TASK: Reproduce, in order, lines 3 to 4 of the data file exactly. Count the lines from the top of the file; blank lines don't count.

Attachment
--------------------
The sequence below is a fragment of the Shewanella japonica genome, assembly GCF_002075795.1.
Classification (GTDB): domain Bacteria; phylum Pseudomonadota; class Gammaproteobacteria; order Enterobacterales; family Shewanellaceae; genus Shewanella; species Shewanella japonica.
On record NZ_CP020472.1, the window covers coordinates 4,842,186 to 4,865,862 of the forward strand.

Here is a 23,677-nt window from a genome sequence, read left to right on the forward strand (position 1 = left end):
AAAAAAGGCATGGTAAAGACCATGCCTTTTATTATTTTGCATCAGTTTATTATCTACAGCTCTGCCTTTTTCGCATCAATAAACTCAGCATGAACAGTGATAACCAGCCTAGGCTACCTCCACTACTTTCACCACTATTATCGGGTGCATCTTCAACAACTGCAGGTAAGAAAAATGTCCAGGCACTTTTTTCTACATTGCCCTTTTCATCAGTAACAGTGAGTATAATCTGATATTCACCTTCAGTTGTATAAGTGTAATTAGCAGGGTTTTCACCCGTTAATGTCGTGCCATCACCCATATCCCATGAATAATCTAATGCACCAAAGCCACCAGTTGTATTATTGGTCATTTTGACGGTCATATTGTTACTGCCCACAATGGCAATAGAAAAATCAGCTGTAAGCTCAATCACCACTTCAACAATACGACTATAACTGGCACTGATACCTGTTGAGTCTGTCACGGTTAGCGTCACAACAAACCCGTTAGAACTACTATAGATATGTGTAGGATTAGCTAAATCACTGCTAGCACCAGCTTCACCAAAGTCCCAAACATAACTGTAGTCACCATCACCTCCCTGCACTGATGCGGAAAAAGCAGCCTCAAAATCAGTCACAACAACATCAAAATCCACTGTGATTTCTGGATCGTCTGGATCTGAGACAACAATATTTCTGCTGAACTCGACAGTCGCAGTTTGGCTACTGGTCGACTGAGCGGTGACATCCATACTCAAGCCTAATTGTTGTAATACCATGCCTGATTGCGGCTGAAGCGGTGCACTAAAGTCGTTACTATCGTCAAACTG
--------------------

On record NZ_CP020472.1, the window covers coordinates 4,842,186 to 4,865,862 of the forward strand.

Here is a 23,677-nt window from a genome sequence, read left to right on the forward strand (position 1 = left end):